When you think of graffiti, many people think of large, colorful drawings or words that young people illegally apply to walls using a spray can or marker. This form of graffiti began mid 60s of the last century in the United States. In the 70s and 80s this street art blew over to Amsterdam. The exhibition “Graffiti – New York meets Dam square’ in the Amsterdam Museum is completely dedicated to New York and Amsterdam graffiti from this period. But graffiti is actually hundreds of years old, it is a fact of life.
The word graffiti comes from the Italian verb ‘graffiare’ which means scratches. The oldest examples of graffiti date back to 40,000 BC., when cavemen left rock drawings behind in caves. But the Greeks, Romans, Vikings and Crusaders used walls frequently in the past for these kind of messages. Also in Amsterdam, this scraping is sometimes found in unexpected places.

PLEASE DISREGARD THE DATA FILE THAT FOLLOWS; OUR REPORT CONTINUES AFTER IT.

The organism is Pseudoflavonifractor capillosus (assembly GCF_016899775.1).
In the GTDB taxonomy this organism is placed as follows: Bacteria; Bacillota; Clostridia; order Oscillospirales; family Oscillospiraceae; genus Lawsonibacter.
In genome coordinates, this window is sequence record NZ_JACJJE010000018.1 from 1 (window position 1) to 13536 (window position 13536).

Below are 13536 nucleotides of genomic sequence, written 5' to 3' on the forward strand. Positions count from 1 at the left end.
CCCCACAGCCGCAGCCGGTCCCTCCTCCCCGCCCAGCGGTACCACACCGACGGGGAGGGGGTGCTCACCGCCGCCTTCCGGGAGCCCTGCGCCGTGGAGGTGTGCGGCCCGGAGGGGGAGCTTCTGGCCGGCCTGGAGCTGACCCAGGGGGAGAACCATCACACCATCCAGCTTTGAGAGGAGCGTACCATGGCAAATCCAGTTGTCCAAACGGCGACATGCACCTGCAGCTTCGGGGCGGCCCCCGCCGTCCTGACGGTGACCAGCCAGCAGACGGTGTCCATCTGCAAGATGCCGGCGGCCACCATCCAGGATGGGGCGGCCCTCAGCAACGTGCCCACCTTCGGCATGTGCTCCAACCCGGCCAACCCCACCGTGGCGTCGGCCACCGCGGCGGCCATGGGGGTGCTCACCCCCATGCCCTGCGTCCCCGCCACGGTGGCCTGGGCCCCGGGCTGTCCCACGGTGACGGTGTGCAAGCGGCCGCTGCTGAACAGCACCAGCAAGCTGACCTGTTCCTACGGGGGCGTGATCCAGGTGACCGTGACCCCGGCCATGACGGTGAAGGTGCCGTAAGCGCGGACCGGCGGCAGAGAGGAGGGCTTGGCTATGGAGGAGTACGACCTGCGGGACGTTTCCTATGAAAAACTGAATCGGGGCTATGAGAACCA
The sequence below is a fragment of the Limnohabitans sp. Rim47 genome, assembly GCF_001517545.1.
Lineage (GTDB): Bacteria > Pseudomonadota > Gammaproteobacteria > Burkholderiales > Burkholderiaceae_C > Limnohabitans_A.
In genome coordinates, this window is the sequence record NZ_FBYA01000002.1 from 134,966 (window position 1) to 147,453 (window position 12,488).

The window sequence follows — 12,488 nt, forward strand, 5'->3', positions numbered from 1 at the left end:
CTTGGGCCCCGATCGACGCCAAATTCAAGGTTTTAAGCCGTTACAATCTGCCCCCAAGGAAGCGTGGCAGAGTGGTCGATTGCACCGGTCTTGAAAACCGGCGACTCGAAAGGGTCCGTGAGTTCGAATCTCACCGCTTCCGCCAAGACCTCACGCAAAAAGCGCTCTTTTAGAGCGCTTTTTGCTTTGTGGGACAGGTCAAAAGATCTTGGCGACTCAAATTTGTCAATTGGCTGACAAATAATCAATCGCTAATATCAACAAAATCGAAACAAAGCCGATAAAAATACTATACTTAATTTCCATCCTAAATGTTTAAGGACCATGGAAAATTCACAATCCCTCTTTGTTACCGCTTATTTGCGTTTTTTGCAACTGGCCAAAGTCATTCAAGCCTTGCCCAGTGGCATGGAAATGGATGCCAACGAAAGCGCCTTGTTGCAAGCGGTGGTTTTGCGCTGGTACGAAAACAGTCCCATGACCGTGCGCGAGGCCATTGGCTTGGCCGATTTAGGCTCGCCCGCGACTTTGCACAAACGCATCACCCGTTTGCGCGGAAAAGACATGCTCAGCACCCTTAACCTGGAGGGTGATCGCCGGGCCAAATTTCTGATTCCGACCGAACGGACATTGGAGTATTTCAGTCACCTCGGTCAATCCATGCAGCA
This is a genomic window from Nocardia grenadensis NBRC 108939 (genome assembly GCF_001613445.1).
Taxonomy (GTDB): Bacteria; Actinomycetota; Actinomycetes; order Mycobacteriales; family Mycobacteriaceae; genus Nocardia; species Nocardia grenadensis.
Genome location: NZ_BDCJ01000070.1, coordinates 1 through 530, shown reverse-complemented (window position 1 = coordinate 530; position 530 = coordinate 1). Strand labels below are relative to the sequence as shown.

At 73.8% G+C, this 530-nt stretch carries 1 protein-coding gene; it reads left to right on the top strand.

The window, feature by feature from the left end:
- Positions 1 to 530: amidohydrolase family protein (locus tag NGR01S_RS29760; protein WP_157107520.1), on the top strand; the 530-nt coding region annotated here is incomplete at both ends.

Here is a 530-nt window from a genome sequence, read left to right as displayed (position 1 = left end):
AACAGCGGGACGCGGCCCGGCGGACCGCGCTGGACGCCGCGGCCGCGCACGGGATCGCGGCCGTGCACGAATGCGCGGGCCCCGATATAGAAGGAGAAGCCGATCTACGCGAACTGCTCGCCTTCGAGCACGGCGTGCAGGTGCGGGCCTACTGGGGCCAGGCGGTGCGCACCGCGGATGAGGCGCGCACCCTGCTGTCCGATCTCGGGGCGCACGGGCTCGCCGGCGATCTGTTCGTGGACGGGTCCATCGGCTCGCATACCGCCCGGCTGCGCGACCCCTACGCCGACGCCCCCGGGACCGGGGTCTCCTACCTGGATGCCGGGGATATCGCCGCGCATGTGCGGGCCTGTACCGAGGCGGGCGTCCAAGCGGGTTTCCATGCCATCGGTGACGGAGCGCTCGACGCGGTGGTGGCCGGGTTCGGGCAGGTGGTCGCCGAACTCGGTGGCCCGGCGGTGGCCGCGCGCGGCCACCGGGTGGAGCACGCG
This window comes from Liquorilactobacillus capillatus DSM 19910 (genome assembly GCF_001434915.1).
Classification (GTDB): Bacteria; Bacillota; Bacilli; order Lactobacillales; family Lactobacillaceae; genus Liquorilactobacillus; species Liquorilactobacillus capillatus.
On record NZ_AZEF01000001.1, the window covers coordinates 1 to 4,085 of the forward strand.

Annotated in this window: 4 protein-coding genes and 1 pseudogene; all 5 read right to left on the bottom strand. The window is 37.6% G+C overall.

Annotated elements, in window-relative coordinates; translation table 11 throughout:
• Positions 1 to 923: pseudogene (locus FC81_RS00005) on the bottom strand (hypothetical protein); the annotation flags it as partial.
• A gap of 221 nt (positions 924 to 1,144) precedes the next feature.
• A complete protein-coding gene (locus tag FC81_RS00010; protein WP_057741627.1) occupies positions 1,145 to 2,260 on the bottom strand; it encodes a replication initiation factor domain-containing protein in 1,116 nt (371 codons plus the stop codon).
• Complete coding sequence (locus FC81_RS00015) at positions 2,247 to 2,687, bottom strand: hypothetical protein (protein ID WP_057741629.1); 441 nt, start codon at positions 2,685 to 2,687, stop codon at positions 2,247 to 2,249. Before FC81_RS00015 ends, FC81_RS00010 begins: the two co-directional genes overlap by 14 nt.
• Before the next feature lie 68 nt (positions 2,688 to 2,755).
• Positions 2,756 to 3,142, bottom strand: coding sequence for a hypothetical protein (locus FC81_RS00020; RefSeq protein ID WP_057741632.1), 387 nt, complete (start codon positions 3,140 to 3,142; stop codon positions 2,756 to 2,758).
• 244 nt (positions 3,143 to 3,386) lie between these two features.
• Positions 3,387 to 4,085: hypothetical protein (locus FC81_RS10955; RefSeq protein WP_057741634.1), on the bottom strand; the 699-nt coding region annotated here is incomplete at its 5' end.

As part of a large-scale restoration the Wester Church was surrounded in scaffolding. For construction and architectural historians of the Department of Monuments and Archaeology it was an excellent opportunity to even get close to the ‘Old Wester’. This revealed several initials, in modern graffiti known as tags. They were found on the stone of a vase on the south side with the initials AK and CN and the date of 1754. And in 1789, exactly 35 years later, DRK was applied but also TMJ in 2005.
H. v.d. Meer was a little clearer about what his name was and that also applies to a certain Adolf Meijer, who in 1820 put in his name high on the church. The best tag, however, is that of C. LUDOLF from 1820. The addition OUD 5 JAAR (5 years old) makes clear that he has not written his name himself. Probably a stonemason brought his child upstairs in the hope to show him an unforgettable view and mark this by his or her name left at a lonely height in stone behind.